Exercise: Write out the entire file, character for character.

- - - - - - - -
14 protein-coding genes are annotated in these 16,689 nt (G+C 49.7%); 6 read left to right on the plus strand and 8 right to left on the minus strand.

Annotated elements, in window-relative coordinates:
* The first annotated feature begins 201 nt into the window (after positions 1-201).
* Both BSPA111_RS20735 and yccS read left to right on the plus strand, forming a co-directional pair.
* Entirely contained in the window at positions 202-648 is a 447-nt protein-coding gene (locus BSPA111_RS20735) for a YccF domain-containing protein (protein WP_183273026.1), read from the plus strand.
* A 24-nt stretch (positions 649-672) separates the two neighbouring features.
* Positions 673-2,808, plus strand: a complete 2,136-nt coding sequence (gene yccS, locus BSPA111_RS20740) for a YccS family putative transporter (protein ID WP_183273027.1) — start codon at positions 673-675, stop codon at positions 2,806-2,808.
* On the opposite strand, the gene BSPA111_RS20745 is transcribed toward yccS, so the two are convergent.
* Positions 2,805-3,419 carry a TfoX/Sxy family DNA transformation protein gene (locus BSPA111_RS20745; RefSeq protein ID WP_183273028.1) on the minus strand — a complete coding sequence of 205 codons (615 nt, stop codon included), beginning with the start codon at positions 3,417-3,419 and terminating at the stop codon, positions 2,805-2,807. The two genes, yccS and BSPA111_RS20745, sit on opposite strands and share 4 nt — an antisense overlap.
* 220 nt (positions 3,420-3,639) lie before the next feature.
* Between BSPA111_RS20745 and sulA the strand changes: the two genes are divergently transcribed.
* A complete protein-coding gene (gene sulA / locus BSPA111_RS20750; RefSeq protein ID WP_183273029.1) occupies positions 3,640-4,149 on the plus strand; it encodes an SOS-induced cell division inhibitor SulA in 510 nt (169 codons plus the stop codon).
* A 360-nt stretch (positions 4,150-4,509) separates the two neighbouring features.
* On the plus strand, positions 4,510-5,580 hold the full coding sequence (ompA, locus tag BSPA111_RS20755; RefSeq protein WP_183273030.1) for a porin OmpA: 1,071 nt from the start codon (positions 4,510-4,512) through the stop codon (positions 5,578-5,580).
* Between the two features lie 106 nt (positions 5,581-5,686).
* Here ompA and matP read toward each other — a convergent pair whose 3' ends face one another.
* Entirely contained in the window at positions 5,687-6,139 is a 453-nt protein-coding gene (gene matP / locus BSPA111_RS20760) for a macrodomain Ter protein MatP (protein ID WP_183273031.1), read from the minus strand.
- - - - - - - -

14 protein-coding genes are annotated in these 16,689 nt (G+C 49.7%); 6 read left to right on the plus strand and 8 right to left on the minus strand.

Annotated elements, in window-relative coordinates:
* The first annotated feature begins 201 nt into the window (after positions 1-201).
* Both BSPA111_RS20735 and yccS read left to right on the plus strand, forming a co-directional pair.
* Entirely contained in the window at positions 202-648 is a 447-nt protein-coding gene (locus BSPA111_RS20735) for a YccF domain-containing protein (protein WP_183273026.1), read from the plus strand.
* A 24-nt stretch (positions 649-672) separates the two neighbouring features.
* Positions 673-2,808, plus strand: a complete 2,136-nt coding sequence (gene yccS, locus BSPA111_RS20740) for a YccS family putative transporter (protein ID WP_183273027.1) — start codon at positions 673-675, stop codon at positions 2,806-2,808.
* On the opposite strand, the gene BSPA111_RS20745 is transcribed toward yccS, so the two are convergent.
* Positions 2,805-3,419 carry a TfoX/Sxy family DNA transformation protein gene (locus BSPA111_RS20745; RefSeq protein ID WP_183273028.1) on the minus strand — a complete coding sequence of 205 codons (615 nt, stop codon included), beginning with the start codon at positions 3,417-3,419 and terminating at the stop codon, positions 2,805-2,807. The two genes, yccS and BSPA111_RS20745, sit on opposite strands and share 4 nt — an antisense overlap.
* 220 nt (positions 3,420-3,639) lie before the next feature.
* Between BSPA111_RS20745 and sulA the strand changes: the two genes are divergently transcribed.
* A complete protein-coding gene (gene sulA / locus BSPA111_RS20750; RefSeq protein ID WP_183273029.1) occupies positions 3,640-4,149 on the plus strand; it encodes an SOS-induced cell division inhibitor SulA in 510 nt (169 codons plus the stop codon).
* A 360-nt stretch (positions 4,150-4,509) separates the two neighbouring features.
* On the plus strand, positions 4,510-5,580 hold the full coding sequence (ompA, locus tag BSPA111_RS20755; RefSeq protein WP_183273030.1) for a porin OmpA: 1,071 nt from the start codon (positions 4,510-4,512) through the stop codon (positions 5,578-5,580).
* Between the two features lie 106 nt (positions 5,581-5,686).
* Here ompA and matP read toward each other — a convergent pair whose 3' ends face one another.
* Entirely contained in the window at positions 5,687-6,139 is a 453-nt protein-coding gene (gene matP / locus BSPA111_RS20760) for a macrodomain Ter protein MatP (protein ID WP_183273031.1), read from the minus strand.